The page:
I love my wood window frames! Not only do they offer a classic and elegant look for my historic home and log cabin, but they are also made from a natural, renewable resource – wood.

What’s impressive is that my natural wood window frames insulate my home 400 times more than steel frames and a whopping 1,800 times more than aluminum frames. Plus, they’re much better at reducing noise from outside compared to aluminum and vinyl frames.

But there’s a catch. My wood window frames need more regular maintenance than other types of frames. The good news is that with proper care, these beautiful window frames can last up to 30 years and even increase my home’s value.

How Climate Affects Wood Window Frames

Since wood was once a living material, it’s susceptible to changes with the weather. As temperatures and humidity fluctuate, wood expands and contracts. The more my window frames change with the weather, the more maintenance they need.

If I live in an area with harsh and direct sunlight, I must take care of my wooden window frames more often to prevent them from drying out and cracking. By regularly oiling or waxing the wood, I can nourish it and help prevent problems.

For those of us living in high humidity areas, like homes by the beach, our wood windows may absorb moisture. This means we need to seal and re-caulk them more often as they expand and as old caulking comes loose.

Our wood window frames are also vulnerable to damage from regular wetness common in areas with lots of rain or winter snow. The longer the frame stays wet, the higher chance it has of rotting. But don’t worry! We can still install wooden window frames in these climates. Just make sure to install an overhang or awning over the window frame to prevent water from running down and clear any snow accumulation from the exterior of the frames.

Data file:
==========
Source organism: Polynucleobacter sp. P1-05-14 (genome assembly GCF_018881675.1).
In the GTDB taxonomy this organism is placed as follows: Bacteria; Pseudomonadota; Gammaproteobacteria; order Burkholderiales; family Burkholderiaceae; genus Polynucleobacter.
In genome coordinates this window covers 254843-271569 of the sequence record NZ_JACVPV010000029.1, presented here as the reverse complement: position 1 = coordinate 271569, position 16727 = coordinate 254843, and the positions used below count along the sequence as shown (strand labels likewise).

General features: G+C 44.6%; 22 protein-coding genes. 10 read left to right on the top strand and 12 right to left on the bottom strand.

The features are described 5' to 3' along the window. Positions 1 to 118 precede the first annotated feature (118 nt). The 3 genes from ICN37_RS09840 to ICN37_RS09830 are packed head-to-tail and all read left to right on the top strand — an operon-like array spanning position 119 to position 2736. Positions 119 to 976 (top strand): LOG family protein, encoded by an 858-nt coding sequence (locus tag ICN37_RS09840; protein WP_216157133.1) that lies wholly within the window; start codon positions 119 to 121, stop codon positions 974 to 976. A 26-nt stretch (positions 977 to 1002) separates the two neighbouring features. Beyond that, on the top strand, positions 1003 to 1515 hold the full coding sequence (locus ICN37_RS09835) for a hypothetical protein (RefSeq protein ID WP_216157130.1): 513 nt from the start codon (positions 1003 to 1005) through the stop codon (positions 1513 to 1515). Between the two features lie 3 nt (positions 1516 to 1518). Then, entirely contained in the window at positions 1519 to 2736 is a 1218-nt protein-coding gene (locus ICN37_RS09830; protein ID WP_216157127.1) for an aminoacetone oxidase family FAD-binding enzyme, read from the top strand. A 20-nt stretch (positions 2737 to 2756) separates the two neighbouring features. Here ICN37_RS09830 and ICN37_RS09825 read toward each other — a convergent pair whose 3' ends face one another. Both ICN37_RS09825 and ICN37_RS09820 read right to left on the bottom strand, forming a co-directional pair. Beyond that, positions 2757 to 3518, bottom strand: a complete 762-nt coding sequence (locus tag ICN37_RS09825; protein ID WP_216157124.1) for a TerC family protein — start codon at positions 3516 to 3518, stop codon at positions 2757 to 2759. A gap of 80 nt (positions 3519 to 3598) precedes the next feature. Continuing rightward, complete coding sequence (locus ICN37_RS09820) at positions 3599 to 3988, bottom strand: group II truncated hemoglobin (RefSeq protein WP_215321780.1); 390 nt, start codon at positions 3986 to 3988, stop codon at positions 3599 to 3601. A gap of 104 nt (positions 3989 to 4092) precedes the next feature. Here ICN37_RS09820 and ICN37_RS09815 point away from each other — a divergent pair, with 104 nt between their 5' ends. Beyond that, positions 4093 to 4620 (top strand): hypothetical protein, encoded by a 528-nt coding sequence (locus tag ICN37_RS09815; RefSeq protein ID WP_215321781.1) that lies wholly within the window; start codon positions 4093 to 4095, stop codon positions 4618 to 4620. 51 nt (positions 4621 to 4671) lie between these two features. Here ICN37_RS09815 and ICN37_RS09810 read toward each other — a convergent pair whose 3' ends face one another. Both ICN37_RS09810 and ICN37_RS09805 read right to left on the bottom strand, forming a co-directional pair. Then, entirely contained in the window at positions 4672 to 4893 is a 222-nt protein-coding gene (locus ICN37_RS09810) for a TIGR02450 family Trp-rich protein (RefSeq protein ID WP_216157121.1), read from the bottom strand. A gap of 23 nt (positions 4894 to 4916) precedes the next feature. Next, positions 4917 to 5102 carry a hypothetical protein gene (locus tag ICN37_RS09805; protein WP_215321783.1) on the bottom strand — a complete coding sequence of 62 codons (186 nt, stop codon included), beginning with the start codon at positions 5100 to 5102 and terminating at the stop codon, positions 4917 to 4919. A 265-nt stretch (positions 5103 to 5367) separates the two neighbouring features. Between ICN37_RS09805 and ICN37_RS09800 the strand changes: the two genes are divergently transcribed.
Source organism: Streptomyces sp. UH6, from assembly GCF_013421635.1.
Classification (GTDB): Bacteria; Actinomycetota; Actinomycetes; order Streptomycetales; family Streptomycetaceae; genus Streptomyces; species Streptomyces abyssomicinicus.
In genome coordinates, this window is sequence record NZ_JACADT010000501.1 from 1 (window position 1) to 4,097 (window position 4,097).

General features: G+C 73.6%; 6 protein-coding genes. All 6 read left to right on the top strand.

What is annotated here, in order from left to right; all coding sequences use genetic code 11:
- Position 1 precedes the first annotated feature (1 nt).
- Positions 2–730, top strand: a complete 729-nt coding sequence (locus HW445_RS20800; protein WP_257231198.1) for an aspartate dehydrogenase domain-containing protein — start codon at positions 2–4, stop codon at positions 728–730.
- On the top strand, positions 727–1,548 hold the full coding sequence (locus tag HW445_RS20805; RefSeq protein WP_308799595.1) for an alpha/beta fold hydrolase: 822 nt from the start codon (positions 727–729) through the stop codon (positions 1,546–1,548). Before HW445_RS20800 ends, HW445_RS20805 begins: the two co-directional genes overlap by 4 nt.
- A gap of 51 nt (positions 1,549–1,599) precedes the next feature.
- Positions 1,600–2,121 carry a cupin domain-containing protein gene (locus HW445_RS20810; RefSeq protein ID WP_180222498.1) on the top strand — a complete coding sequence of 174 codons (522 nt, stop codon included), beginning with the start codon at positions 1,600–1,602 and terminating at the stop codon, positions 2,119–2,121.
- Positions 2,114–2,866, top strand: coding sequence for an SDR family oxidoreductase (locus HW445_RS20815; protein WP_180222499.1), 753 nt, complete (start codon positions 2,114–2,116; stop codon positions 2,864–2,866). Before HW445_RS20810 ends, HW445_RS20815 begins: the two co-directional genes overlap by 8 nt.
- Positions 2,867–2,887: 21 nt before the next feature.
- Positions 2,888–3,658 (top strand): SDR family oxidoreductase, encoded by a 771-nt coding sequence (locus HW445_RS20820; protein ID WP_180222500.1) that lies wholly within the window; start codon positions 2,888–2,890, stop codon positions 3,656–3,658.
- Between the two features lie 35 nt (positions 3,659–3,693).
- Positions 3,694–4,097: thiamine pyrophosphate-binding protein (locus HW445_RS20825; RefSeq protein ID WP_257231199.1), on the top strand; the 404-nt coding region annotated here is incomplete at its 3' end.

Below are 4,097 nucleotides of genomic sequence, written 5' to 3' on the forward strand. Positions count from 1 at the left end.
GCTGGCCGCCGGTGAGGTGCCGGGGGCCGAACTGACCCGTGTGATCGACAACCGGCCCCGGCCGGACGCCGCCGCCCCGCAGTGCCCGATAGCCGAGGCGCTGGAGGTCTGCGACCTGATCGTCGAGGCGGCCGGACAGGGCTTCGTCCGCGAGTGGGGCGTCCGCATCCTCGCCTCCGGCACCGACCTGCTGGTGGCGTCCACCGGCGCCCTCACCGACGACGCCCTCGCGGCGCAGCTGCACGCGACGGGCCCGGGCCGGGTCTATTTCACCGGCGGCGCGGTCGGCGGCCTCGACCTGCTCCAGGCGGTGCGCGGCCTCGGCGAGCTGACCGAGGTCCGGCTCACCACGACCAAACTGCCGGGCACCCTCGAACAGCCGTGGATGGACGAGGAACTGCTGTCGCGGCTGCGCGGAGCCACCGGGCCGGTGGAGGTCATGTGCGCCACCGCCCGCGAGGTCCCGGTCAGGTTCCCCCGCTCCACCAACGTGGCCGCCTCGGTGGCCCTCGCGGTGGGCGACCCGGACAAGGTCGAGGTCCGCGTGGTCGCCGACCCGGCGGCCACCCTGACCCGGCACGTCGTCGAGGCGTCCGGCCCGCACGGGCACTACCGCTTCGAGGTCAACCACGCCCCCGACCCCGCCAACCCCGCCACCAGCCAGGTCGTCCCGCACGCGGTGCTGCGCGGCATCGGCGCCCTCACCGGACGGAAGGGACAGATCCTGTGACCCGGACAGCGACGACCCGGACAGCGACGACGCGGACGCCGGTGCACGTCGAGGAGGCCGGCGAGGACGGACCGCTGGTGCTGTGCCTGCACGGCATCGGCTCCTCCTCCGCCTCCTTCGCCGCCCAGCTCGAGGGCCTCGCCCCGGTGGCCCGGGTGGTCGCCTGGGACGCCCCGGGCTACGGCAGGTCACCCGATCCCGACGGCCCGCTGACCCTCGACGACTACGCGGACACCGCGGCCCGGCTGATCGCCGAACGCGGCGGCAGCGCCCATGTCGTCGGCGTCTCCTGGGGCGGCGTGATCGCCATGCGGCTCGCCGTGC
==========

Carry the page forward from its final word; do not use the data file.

Common Problems with Wood Window Frames

With regular maintenance, my wood window frames can keep their timeless look and last up to 30 years. However, if I neglect them, they’ll deteriorate and start to look old and unloved.

Some common problems that arise from lack of maintenance include:

  • Cracks
  • Foggy glass
  • Mold and mildew
  • Wood discoloration
  • Peeling paint and stain

Caring for Wood Window Frames

To maximize their life and keep them looking nice, I should check and clean my wood window frames every six months.

Quick Cleaning & Inspection Twice a Year

I start by wiping the interior and exterior of the window frame clean of dirt, dust, and debris with a clean, dry cloth. Soot and dirt can damage a wood’s finish due to their relative acidity. Wiping them clean reveals any hidden issues and helps prevent others from cropping up.

Next, I use a cloth, gentle scouring pad, or soft-bristled brush to clean the wood window frame with warm water and mild soap. I can use any neutral soap I have or a specially formulated wood soap. The key is to use minimal liquid and avoid soaking the wood, so I shouldn’t wash it down with a hose or pressure washer.

If my window frames are exceptionally dirty, I might consider adding a teaspoon of baking soda to the soapy water. And if my window frames are painted white, I can apply a little diluted bleach to lift stains quickly. To avoid discoloration, I should never apply bleach to window frames treated with a stain, varnish, wax, or oil.

After cleaning, I wipe the frame with a dry cloth to remove excess moisture and let it dry. While the frames dry, I check for signs of:

  • Cracking